The US President-elect's appointments have sent out a clear message
In his bid against President Donald Trump, President-elect Joe Biden had argued for a liberal internationalist foreign policy to “once more place America at the head of the table.” In contrast to Trump’s ‘America First’ conduct, Biden wants the US to re-assume its leadership of global governance issues, embrace advocacy of democratic values and human rights, and sustain its network of security partnerships. Towards such a restorationist agenda to “rescue” US foreign policy, Biden recently announced nominations to key foreign policy and national security posts, with most being veterans of the Barack Obama administration. However, Biden’s decision to nominate former colleagues (and some close confidants) also reflects careful deliberation.
Biden’s cabinet is a departure from the experience of the Trump cabinet. The latter often oversaw intense factional conflicts, with an odd combination of supposed ‘adults in the room’ (like Jim Mattis, H R McMaster), neoconservatives (like John Bolton), political acolytes (like Mike Pompeo, Nikki Haley), and ideologues as advisers (like Steve Bannon, Stephen Miller). Biden’s team is less of an odd mix of rivals, and more like a reunion of former colleagues. However, each pick also reflects Biden’s foreign policy priorities.
As US ambassador to the UN, Biden has tapped career-diplomat Linda Thomas-Greenfield, who will be the second African American woman to represent the US at the global high-table. In contrast to the Trump years, which saw US withdrawal from the UN Human Rights Council and UNESCO, Biden’s prioritisation of the organisation is reflected in his plan to reinstate the US ambassador to the UN to cabinet rank. Moreover, at a time when China has sought to expand its influence at the UN (particularly among African member-states), Thomas-Greenfield’s experience as Obama’s Assistant Secretary of State for Africa would be central to America’s counter efforts. Similarly, in once again rallying the world after Trump withdrew from the Paris climate agreement, the decision to tap former Secretary of State John Kerry (who helped negotiate the agreement under Obama) as Special Presidential Envoy for Climate Change is significant.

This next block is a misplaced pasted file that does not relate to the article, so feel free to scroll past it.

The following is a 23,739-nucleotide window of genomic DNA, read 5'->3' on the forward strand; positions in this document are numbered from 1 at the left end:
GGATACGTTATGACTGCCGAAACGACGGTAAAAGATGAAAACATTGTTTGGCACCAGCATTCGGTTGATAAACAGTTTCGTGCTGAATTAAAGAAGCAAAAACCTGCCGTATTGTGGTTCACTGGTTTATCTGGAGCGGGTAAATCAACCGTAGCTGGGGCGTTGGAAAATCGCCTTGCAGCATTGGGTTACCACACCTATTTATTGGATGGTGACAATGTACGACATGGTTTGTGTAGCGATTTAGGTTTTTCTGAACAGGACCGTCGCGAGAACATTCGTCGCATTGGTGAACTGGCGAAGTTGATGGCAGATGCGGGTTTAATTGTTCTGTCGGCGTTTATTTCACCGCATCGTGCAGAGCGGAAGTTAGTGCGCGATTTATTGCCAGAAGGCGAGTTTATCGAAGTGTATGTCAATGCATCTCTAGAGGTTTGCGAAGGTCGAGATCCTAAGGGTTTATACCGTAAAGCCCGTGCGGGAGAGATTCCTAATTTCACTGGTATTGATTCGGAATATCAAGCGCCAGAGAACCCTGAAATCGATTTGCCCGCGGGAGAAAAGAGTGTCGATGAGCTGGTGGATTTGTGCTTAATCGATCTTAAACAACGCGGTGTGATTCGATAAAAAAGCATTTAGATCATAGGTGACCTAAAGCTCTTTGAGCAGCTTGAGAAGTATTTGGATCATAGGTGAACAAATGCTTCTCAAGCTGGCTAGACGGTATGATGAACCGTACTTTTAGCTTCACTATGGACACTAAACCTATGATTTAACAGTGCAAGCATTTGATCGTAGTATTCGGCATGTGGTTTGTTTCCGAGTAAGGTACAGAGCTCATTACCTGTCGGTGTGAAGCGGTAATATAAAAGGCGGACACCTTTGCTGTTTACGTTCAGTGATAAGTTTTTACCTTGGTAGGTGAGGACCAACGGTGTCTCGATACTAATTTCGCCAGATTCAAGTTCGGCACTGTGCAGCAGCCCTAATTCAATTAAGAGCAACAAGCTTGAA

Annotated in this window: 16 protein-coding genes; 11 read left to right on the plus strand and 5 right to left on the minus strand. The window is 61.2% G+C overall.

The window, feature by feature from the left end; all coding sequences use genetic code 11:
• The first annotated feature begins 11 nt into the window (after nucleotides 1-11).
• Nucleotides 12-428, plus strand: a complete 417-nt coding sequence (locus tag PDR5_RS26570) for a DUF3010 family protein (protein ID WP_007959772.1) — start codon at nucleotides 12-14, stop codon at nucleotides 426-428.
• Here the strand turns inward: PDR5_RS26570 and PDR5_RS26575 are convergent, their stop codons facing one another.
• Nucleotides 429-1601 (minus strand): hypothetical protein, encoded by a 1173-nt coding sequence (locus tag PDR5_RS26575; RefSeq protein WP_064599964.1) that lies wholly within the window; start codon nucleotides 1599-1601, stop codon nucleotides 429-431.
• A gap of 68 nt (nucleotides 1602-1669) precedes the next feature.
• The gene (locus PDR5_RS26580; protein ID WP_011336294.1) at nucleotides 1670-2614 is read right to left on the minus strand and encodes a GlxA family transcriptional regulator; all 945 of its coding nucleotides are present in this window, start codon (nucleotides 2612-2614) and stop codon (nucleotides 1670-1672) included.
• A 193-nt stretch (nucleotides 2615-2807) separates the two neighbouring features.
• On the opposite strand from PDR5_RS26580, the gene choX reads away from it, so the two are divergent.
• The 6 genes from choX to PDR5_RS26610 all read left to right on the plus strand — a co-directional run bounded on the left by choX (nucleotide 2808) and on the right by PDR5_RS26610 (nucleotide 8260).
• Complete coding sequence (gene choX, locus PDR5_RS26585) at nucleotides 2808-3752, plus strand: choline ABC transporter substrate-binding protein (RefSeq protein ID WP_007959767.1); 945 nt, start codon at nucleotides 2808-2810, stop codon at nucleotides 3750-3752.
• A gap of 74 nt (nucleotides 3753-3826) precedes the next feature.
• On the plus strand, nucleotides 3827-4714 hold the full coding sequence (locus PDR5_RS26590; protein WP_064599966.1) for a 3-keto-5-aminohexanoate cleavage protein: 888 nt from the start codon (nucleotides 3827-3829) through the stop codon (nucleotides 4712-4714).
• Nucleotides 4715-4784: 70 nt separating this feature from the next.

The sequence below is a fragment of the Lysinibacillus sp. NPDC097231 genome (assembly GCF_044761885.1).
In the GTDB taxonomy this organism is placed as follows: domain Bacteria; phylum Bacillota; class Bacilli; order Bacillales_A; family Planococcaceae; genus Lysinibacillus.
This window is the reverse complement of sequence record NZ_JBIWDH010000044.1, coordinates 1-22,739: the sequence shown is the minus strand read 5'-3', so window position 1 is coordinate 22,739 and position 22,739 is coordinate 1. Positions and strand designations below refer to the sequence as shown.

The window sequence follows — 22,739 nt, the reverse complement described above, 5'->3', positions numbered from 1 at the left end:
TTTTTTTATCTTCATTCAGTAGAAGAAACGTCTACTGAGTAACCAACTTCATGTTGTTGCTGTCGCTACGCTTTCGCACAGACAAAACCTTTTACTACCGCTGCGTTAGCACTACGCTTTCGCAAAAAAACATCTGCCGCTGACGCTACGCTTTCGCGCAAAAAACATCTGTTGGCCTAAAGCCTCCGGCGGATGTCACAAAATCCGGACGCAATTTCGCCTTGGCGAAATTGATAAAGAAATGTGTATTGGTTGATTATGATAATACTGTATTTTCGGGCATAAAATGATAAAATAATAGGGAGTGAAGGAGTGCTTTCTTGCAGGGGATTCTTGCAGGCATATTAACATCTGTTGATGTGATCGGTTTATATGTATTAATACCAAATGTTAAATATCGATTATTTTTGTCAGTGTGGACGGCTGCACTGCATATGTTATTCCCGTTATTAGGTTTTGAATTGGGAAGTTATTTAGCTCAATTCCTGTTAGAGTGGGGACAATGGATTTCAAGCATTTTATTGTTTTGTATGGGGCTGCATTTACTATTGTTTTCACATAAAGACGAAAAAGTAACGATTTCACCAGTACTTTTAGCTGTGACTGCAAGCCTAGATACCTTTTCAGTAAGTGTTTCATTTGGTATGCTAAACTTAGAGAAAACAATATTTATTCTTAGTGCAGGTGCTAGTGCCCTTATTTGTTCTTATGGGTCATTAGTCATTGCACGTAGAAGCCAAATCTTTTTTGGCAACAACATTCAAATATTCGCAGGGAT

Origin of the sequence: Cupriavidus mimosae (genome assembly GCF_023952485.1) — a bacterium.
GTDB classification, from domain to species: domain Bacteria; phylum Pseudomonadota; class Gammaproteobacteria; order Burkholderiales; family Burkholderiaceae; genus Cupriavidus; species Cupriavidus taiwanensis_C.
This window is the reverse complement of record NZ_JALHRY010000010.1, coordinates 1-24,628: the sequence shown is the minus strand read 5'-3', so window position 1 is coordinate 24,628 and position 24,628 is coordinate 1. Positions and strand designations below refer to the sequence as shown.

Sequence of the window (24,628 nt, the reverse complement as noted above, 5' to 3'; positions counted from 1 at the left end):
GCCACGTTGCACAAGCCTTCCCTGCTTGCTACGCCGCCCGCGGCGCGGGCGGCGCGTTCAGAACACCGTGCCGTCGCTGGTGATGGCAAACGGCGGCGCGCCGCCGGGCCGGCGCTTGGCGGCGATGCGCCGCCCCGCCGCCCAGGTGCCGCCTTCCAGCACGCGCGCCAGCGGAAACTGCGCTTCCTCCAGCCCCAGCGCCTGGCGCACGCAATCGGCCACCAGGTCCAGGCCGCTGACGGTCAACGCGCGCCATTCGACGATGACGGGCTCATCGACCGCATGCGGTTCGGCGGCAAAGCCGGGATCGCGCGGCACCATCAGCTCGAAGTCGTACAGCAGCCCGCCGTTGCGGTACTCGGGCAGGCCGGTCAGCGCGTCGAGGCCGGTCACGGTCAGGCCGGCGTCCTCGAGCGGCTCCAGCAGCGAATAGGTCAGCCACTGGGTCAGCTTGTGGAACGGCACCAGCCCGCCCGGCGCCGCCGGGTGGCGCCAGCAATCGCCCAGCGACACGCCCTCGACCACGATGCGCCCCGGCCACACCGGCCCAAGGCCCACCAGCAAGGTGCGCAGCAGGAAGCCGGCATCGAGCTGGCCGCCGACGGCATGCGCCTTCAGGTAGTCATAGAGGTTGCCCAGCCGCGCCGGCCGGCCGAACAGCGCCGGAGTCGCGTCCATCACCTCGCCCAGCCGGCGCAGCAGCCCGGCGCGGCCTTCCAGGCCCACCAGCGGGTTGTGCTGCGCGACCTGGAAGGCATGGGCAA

In addition, on Biden’s agenda to rejoin the Iran nuclear deal — and possibly even coax an expansion of the deal’s scope with “follow-on negotiations”, Biden has picked Jake Sullivan as his National Security Adviser. During the Obama years, apart from serving as National Security Adviser to then-Vice President Biden, Sullivan was a key player in the secret negotiations that led to the deal with Iran. Furthermore, Sullivan’s nomination also reflects Biden’s intent to convey continuity in US policy towards Asia. As the Deputy Chief of Staff to Secretary of State Hillary Clinton, Sullivan notably worked on Clinton’s flagship ‘Pivot to Asia’ policy which, in hindsight, was a critical precursor to the Indo-Pacific strategy.
The most significant nomination was that of Antony Blinken for US Secretary of State. With some in Democratic national security circles also viewing him as Biden’s “alter ego”, Blinken most recently served as National Security Adviser (2009-13) to Vice President Biden, Deputy National Security Adviser (2013-15) to Obama, and Deputy Secretary of State (2015-17).
With this extensive experience, Blinken’s nomination as Biden’s top diplomat chiefly pertains to rekindling US ties with its prime allies across the Atlantic. After four years of Trump deriding Europe as America’s “foe” and claiming that the European allies had “ripped off” Washington on collective security, they will now have a Secretary of State to deal with who is a fluent French speaker and who considers them as partners of “first resort, not last resort.”